I never thought I would want to wear a shawl. I'm too warm most of the time. But, then I learned to crochet! There were so many shawl patterns that intrigued me that I had to make a couple. At first, they were gifts for my mother or some other 'old lady'. Well, since I've finally grown into the almost totally head of white hair I've had since my second child was born a gazillion years ago, I have come to appreciate the light weight draft dodging that a shawl allows. For myself, I make the ones with no tails and no fringe. That V hanging down my back just gets messed up, caught in a seat belt, or stretched out of shape. Worse things happen to the fringe. YMMV.
Now, having become a member of the old lady club and donning a shawl from time to time, I discovered the need for something to hold the shawl in place as I went about my daily activities. Shawl pins are often beautiful works of art, but they are also often not in my budget. I came up with a few alternatives that might work for others. Here they are:
1. Barrettes - Once upon a time I had long, thick hair and I used barrettes. Being the jewelry collector (ahem, maybe hoarder) that I am, I still have a couple of those barrettes from the last century. One is a real work of art - probably cost less than a dollar - as it is the shape of a butterfly and spells out the work Peace. Am I dating myself here? It works perfectly to hold my shawl in place without causing any harm to the yarn.
2. Clip earrings - which I have never worn. As one of only two granddaughters on my mom's side of the family - and the only one interested in jewelry (costume or valuable), I have inherited or been gifted everyone's old collection. There are some stunning clip earrings that work well to hold a shawl in place. They are smaller than the typical shawl pin or my barrettes, but they add a bit of bling and that's not a bad thing. Just be sure they snap closed tightly.
3. Twist ties and pipe cleaners - yeah, really. They may not make the fanciest shawl 'pins', but they'll work to hold things in place and you can add a pretty button so that no one sees the twist tie or pipe cleaner. Chenille stems, or what we used to call pipe cleaners, come in a wide variety of colors, including seasonal colorways and metallics, and are easily reusable a few times. Same for twist ties, although the color choices aren't many. I save every twist tie that comes into my home. There are some in a gold-ish color and some that have an opaque, white-ish plastic coating over the wire. Plus, they are free! Adding a button is easy enough and can add some pizzaz.
4. Chop Sticks or pencils - the pencils are purely practical because everyone has one. But, unless you're a classroom teacher, it's probably not the best choice. Chop Sticks, OTOH, are free or very inexpensive and can easily be covered with inexpensive acrylic craft paint to match your favorite shawl. I have no idea where you can buy a batch of Chop Sticks, but most Chinese restaurants in these parts give a pair away with each meal, even if you don't know how to use them. If you wish to branch out with your crafting, you could easily cover a pencil or chop Stick with some Fimo (or similar plastic clay requiring heat to set it) to make a decorative real shawl pin of your own for a couple bucks.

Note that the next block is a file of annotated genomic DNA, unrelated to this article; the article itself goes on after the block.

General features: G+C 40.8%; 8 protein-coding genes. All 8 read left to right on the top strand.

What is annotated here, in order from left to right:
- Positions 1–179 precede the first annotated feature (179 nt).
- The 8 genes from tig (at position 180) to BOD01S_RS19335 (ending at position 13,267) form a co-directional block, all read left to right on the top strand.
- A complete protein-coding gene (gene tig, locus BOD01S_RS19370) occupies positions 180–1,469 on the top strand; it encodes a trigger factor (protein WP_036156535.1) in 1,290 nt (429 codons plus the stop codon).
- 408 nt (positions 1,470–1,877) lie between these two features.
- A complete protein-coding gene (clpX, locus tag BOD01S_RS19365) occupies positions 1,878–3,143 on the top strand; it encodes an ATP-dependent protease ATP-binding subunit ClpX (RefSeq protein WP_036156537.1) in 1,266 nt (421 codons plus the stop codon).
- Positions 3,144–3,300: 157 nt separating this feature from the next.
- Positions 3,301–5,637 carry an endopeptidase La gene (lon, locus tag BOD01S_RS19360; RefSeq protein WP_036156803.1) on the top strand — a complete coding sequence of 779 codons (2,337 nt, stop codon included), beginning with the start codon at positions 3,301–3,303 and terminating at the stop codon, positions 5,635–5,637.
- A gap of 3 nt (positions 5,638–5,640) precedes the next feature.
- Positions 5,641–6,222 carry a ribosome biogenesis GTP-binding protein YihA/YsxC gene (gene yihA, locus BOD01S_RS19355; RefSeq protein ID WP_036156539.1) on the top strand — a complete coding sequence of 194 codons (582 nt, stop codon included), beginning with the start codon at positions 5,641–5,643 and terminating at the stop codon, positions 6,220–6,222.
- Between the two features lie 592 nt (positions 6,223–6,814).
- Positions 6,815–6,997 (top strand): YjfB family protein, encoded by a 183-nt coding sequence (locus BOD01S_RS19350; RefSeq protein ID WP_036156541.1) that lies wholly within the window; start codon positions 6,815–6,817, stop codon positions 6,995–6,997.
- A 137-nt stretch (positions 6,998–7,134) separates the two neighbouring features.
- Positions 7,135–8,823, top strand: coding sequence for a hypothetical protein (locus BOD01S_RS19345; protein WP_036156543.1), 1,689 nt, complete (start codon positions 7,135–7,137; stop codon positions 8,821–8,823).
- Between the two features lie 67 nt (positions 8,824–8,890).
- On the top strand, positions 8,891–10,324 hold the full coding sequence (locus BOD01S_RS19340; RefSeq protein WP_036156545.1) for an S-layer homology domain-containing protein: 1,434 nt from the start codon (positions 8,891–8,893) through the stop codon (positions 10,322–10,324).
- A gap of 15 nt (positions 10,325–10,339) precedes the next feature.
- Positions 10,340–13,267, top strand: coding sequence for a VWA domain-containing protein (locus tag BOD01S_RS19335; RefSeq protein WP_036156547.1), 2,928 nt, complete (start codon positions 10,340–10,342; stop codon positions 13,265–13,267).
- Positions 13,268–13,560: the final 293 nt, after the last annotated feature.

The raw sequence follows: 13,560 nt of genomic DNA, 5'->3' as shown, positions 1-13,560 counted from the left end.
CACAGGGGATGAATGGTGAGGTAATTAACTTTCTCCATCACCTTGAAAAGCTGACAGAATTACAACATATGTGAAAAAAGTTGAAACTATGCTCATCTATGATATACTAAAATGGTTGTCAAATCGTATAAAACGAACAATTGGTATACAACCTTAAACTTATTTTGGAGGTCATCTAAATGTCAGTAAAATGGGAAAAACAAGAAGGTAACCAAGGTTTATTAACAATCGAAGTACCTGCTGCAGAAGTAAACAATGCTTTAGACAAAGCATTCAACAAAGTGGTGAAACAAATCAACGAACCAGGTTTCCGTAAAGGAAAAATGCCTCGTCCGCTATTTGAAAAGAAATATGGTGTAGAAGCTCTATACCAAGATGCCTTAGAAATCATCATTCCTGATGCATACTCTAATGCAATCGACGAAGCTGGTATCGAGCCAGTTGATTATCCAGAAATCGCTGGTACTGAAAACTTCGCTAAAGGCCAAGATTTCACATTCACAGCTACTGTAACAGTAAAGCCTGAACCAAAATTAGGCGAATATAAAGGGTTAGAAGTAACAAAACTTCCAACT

5. Other pieces of jewelry - like those brooches we all have rolling around, unused, in our jewelry box. Again, I have a round one, about 1.5 inches tall, with my initials engraved on it. I haven't worn it as a piece of jewelry in a long time. There are other similar pieces in my jewelry box. These pieces will have a pin closure in the back that allows you to gather an inch worth of yarn into the about half inch closure. Some brooches are too small for this use. For this use, the click backs work better than the sliding circle closures so your yarn doesn't get snagged. But, I have used both with no difficulty or damage.Bigger works better with this choice.
6. Floral Wire - on which you've slid a bunch of seed beads or other small beads. Floral wire is inexpensive and comes in about 4 colors (dark green in most common, but there are also silvertone and goldtone availabe and a base metal version of indeterminate color I'll call pewter). Floral wire and a small bag of beads can be found at most stores like Michael's, Joanne's, Hobby Lobby, and more. This allows you to color customize your shawl pin with a minor financial investment. There's a lot of floral wire on a spool, so think of other ways to use it. I use it to tie things onto the wreaths I make for each season. If you are not familiar with floral wire, it's actually the same weight and has the same flexibility as twist ties. I believe it's the wire used inside of the twist ties.
7. Lobster Claw Barrettes - Those huge (but they do come smaller) holding up large handsfull of hair. Not terribly attractive but fantastically functional. I bet you could find this one or maybe some cuter ones as the dollar store.
8. Ponytail elastics - Again, totally functional if you have a lot of hanging crossover in the front of your shawl. I actually have made some to accompany a shawl. Using the same yarn as your shawl, crochet around a ponytail holder (see patterns for scrunchies) then pull the two fronts of your shawl through the 'scrunchy' to hold the shawl in place. Use the ponytail elastics that do not have the metal clasps.
So, don't hesitate to wear a shawl because you can't afford a pricey shawl pin. Still, if you do decide to splurge, know that you are often supporting a local artist, and that's a good thing,
That barrette pictured at the top of the article can be found on etsy.com at the shop of Kapelika. I did a search and found many, many shawl pins, or in this case both a barrette and a shawl pin.